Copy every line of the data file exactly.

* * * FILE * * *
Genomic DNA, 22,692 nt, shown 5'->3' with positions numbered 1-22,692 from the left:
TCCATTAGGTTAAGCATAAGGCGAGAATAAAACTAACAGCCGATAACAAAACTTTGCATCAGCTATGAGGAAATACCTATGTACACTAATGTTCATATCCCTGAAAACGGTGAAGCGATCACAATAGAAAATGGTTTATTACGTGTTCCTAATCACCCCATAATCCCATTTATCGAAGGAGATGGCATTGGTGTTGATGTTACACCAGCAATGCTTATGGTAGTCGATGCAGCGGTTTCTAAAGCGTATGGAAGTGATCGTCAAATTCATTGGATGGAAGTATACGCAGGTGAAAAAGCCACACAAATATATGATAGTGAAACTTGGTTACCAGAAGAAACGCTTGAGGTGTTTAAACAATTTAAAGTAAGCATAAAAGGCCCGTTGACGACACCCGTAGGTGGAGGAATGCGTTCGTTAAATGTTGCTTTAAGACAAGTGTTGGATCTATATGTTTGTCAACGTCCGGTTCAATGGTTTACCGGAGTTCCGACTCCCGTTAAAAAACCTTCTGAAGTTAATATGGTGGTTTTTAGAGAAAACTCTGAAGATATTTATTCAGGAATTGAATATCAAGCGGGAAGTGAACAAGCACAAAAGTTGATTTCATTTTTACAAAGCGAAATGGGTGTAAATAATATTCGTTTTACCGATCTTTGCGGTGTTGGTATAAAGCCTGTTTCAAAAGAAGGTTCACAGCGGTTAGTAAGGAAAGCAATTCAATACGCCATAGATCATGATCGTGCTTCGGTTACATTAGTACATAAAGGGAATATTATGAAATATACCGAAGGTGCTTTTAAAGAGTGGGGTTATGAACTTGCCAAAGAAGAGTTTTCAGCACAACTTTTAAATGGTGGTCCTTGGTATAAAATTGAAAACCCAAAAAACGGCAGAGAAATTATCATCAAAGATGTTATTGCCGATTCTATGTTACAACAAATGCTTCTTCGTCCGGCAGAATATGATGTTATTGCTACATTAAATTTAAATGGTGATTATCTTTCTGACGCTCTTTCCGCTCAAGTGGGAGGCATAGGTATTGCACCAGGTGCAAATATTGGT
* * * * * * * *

Genomic DNA, 22,692 nt, shown 5'->3' with positions numbered 1-22,692 from the left:
TCCATTAGGTTAAGCATAAGGCGAGAATAAAACTAACAGCCGATAACAAAACTTTGCATCAGCTATGAGGAAATACCTATGTACACTAATGTTCATATCCCTGAAAACGGTGAAGCGATCACAATAGAAAATGGTTTATTACGTGTTCCTAATCACCCCATAATCCCATTTATCGAAGGAGATGGCATTGGTGTTGATGTTACACCAGCAATGCTTATGGTAGTCGATGCAGCGGTTTCTAAAGCGTATGGAAGTGATCGTCAAATTCATTGGATGGAAGTATACGCAGGTGAAAAAGCCACACAAATATATGATAGTGAAACTTGGTTACCAGAAGAAACGCTTGAGGTGTTTAAACAATTTAAAGTAAGCATAAAAGGCCCGTTGACGACACCCGTAGGTGGAGGAATGCGTTCGTTAAATGTTGCTTTAAGACAAGTGTTGGATCTATATGTTTGTCAACGTCCGGTTCAATGGTTTACCGGAGTTCCGACTCCCGTTAAAAAACCTTCTGAAGTTAATATGGTGGTTTTTAGAGAAAACTCTGAAGATATTTATTCAGGAATTGAATATCAAGCGGGAAGTGAACAAGCACAAAAGTTGATTTCATTTTTACAAAGCGAAATGGGTGTAAATAATATTCGTTTTACCGATCTTTGCGGTGTTGGTATAAAGCCTGTTTCAAAAGAAGGTTCACAGCGGTTAGTAAGGAAAGCAATTCAATACGCCATAGATCATGATCGTGCTTCGGTTACATTAGTACATAAAGGGAATATTATGAAATATACCGAAGGTGCTTTTAAAGAGTGGGGTTATGAACTTGCCAAAGAAGAGTTTTCAGCACAACTTTTAAATGGTGGTCCTTGGTATAAAATTGAAAACCCAAAAAACGGCAGAGAAATTATCATCAAAGATGTTATTGCCGATTCTATGTTACAACAAATGCTTCTTCGTCCGGCAGAATATGATGTTATTGCTACATTAAATTTAAATGGTGATTATCTTTCTGACGCTCTTTCCGCTCAAGTGGGAGGCATAGGTATTGCACCAGGTGCAAATATTGGT